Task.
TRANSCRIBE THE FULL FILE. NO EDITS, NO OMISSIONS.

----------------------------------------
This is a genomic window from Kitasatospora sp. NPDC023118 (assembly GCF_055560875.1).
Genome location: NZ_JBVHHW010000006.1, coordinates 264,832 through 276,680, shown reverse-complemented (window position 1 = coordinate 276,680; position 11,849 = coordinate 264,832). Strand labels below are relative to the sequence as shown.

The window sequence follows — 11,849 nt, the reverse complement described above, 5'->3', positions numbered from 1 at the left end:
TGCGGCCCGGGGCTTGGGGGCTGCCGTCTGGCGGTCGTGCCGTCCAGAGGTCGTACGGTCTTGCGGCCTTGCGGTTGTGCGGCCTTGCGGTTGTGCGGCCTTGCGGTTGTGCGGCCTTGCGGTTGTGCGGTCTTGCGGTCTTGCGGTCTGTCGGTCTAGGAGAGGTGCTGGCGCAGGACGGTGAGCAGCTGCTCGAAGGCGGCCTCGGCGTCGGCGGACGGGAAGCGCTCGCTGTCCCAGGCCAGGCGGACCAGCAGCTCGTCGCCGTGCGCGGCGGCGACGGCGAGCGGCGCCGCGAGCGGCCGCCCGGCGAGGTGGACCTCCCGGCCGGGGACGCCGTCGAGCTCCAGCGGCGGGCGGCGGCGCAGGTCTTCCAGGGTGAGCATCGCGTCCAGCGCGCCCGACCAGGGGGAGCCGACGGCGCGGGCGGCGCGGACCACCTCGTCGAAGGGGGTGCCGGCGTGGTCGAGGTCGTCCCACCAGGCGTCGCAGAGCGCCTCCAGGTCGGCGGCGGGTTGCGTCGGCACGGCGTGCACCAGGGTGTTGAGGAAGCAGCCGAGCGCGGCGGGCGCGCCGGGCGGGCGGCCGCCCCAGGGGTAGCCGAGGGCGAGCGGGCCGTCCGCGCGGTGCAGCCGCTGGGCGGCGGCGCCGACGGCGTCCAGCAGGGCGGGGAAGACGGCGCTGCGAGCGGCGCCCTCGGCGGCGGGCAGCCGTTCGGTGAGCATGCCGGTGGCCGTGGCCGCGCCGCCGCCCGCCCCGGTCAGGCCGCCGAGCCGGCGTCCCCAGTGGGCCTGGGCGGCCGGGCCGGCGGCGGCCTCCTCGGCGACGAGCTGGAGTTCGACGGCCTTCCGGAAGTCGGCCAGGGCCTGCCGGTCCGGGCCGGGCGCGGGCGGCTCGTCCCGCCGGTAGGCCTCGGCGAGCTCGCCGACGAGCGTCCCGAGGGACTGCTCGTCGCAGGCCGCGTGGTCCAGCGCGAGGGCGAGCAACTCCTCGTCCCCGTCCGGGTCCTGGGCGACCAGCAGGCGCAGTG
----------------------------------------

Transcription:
This is a genomic window from Kitasatospora sp. NPDC023118 (assembly GCF_055560875.1).
Genome location: NZ_JBVHHW010000006.1, coordinates 264,832 through 276,680, shown reverse-complemented (window position 1 = coordinate 276,680; position 11,849 = coordinate 264,832). Strand labels below are relative to the sequence as shown.

The window sequence follows — 11,849 nt, the reverse complement described above, 5'->3', positions numbered from 1 at the left end:
TGCGGCCCGGGGCTTGGGGGCTGCCGTCTGGCGGTCGTGCCGTCCAGAGGTCGTACGGTCTTGCGGCCTTGCGGTTGTGCGGCCTTGCGGTTGTGCGGCCTTGCGGTTGTGCGGCCTTGCGGTTGTGCGGTCTTGCGGTCTTGCGGTCTGTCGGTCTAGGAGAGGTGCTGGCGCAGGACGGTGAGCAGCTGCTCGAAGGCGGCCTCGGCGTCGGCGGACGGGAAGCGCTCGCTGTCCCAGGCCAGGCGGACCAGCAGCTCGTCGCCGTGCGCGGCGGCGACGGCGAGCGGCGCCGCGAGCGGCCGCCCGGCGAGGTGGACCTCCCGGCCGGGGACGCCGTCGAGCTCCAGCGGCGGGCGGCGGCGCAGGTCTTCCAGGGTGAGCATCGCGTCCAGCGCGCCCGACCAGGGGGAGCCGACGGCGCGGGCGGCGCGGACCACCTCGTCGAAGGGGGTGCCGGCGTGGTCGAGGTCGTCCCACCAGGCGTCGCAGAGCGCCTCCAGGTCGGCGGCGGGTTGCGTCGGCACGGCGTGCACCAGGGTGTTGAGGAAGCAGCCGAGCGCGGCGGGCGCGCCGGGCGGGCGGCCGCCCCAGGGGTAGCCGAGGGCGAGCGGGCCGTCCGCGCGGTGCAGCCGCTGGGCGGCGGCGCCGACGGCGTCCAGCAGGGCGGGGAAGACGGCGCTGCGAGCGGCGCCCTCGGCGGCGGGCAGCCGTTCGGTGAGCATGCCGGTGGCCGTGGCCGCGCCGCCGCCCGCCCCGGTCAGGCCGCCGAGCCGGCGTCCCCAGTGGGCCTGGGCGGCCGGGCCGGCGGCGGCCTCCTCGGCGACGAGCTGGAGTTCGACGGCCTTCCGGAAGTCGGCCAGGGCCTGCCGGTCCGGGCCGGGCGCGGGCGGCTCGTCCCGCCGGTAGGCCTCGGCGAGCTCGCCGACGAGCGTCCCGAGGGACTGCTCGTCGCAGGCCGCGTGGTCCAGCGCGAGGGCGAGCAACTCCTCGTCCCCGTCCGGGTCCTGGGCGACCAGCAGGCGCAGTG